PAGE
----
The rumble grows louder, and three horse-drawn carts roll into the square, filled with standing people, pressed up against each other, looking about as though they don’t recognize where they are. Some are crying. Others are stoic. Their faces seem to say, this is inevitable. Some look as though they would collapse if there was room. In front of the first cart is a child, no more than six or seven. She looks through the slats, straight at Laura. She has pale skin and wide blue eyes filled with questions. Her hair is bound up under a white cap. Her hands clutch the front of the cart. A man of startling beauty grips the child’s hand. Laura struggles to get up from the bench, but she is immobile. They take him first, wrenching his grip from the child’s. He mounts the steps and, he turns to Laura with sad eyes and nods. She believes his beautify will save him. She watches with dread pounding at her temples. His image wavers, and as they lay him down, he turns to vapor. The air- suspended blade drops with a whoosh, and the crowd cheers.

Laura calls out. She tries to pry herself from the bench as they bring the child up the steps, but her legs will not move. Her ghost hands grasp air. She squeezes her eyes shut and presses her hands to her face. She does not remember that she has ever wept like this, so hard she thinks she will break apart. A hand presses against her shoulder, and she freezes. If they are executing the guiltless, what is she? She is next.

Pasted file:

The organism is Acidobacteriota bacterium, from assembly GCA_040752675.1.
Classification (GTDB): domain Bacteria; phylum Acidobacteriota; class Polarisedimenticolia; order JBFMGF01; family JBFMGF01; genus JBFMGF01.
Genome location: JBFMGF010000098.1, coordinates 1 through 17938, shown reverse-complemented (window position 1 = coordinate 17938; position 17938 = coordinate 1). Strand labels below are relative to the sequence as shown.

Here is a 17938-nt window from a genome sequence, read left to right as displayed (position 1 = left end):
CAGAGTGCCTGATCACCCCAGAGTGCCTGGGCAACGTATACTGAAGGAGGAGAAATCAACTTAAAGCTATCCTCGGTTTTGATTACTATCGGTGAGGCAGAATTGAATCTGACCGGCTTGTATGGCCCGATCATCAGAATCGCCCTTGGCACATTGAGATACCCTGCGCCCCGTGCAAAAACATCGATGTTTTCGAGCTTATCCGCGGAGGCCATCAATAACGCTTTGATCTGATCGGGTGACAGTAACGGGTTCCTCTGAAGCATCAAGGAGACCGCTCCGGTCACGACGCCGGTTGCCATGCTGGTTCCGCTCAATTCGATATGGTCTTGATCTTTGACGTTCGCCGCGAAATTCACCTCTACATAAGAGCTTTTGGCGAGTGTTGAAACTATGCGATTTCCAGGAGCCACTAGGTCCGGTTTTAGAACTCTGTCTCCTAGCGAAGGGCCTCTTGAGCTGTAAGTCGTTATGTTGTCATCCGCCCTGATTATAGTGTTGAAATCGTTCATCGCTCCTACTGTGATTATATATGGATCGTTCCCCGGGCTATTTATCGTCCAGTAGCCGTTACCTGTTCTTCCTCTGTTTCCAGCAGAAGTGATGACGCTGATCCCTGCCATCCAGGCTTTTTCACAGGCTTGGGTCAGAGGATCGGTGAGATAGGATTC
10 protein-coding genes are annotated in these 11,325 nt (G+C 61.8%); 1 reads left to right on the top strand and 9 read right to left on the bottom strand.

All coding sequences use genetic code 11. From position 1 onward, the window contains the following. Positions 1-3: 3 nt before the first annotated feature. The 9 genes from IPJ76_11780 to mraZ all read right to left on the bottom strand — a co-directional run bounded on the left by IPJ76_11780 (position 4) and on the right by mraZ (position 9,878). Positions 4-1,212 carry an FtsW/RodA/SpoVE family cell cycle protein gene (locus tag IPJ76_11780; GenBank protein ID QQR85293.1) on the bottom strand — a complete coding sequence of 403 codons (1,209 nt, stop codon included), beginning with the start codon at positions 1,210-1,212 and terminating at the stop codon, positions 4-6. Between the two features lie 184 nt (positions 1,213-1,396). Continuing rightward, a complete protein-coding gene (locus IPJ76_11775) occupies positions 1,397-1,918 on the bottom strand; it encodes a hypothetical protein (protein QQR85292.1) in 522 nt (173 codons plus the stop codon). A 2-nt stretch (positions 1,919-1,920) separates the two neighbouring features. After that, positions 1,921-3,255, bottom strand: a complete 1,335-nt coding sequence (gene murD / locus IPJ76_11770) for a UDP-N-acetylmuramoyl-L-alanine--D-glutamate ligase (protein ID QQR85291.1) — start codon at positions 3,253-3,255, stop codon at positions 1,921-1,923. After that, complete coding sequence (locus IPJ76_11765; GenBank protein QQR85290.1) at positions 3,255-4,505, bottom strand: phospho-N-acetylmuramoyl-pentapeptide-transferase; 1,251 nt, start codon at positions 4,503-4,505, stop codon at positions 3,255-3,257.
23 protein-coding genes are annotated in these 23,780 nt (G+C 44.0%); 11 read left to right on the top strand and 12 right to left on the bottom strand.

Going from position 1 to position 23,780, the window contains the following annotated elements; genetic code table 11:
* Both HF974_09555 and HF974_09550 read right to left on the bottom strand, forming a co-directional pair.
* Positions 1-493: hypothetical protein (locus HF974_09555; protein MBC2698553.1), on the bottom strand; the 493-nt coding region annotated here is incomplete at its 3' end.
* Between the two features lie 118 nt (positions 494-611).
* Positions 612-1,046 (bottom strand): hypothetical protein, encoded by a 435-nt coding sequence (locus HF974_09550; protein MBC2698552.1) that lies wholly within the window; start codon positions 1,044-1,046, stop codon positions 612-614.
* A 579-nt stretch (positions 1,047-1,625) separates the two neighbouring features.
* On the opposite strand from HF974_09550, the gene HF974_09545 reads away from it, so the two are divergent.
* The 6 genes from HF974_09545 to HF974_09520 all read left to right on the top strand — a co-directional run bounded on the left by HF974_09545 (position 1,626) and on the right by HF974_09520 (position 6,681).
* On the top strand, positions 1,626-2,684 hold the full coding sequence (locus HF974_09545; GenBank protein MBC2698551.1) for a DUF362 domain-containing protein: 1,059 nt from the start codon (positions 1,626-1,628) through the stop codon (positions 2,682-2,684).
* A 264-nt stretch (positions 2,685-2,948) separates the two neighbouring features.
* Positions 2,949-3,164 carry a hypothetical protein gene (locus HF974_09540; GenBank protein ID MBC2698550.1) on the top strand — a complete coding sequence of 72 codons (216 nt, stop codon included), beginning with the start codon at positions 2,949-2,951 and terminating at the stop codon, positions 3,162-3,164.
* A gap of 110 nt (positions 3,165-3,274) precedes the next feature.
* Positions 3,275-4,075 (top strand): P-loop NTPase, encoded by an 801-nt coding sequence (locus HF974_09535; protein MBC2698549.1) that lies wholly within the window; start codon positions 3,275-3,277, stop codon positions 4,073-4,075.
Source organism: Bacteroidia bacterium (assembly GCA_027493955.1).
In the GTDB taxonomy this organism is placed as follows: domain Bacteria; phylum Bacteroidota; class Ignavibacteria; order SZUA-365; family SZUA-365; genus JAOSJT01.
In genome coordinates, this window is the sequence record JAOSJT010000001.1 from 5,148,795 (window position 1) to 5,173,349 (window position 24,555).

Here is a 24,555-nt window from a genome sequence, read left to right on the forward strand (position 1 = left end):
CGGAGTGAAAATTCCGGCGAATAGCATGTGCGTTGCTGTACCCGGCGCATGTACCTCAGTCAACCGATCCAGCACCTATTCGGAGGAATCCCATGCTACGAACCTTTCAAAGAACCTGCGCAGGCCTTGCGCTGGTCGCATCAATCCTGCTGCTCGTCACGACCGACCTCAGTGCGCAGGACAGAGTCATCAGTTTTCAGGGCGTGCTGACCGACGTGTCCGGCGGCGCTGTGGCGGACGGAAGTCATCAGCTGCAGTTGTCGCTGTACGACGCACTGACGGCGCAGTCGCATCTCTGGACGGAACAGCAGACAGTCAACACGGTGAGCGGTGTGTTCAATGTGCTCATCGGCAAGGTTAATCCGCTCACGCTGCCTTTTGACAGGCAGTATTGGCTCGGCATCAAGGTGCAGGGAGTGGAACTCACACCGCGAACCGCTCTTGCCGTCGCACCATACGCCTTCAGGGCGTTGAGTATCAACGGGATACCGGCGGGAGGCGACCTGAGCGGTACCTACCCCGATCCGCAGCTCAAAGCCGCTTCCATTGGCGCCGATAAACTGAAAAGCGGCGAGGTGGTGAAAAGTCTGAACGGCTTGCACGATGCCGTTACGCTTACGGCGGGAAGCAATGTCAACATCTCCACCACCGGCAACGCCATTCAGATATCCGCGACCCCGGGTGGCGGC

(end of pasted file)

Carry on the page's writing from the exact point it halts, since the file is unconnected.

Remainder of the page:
“Madame.” It’s Gustave’s voice. She opens her eyes. His face is close to hers, his brows drawn together and his mouth turned down. “Madame,” are you all right? We thought we’d lost you in the crowd.” He takes a handkerchief from his pocket and hands it to her.

She is trembling and taking air in gasps. She doesn’t know how to answer. She accepts the handkerchief and wipes the tears with a brusque motion. After a moment she nods. She thinks of the little girl and the man clutching her hand, the beauty that in the end was worth nothing.

The sun has started going down. There is a chill in the air that makes her shiver. Gustave drapes his jacket over her shoulders. “Madame,” he says, “I will escort you back to your hotel.”

She nods. “Yes.” She feels grateful for the gesture. She does not need to ask him about the truth. It is behind her, there, in the Place de la Concorde.

Note: All of the art, writing, and music on this site belongs to the person who created it. Copying or republishing anything you see here without express and written permission from the author or artist is strictly prohibited.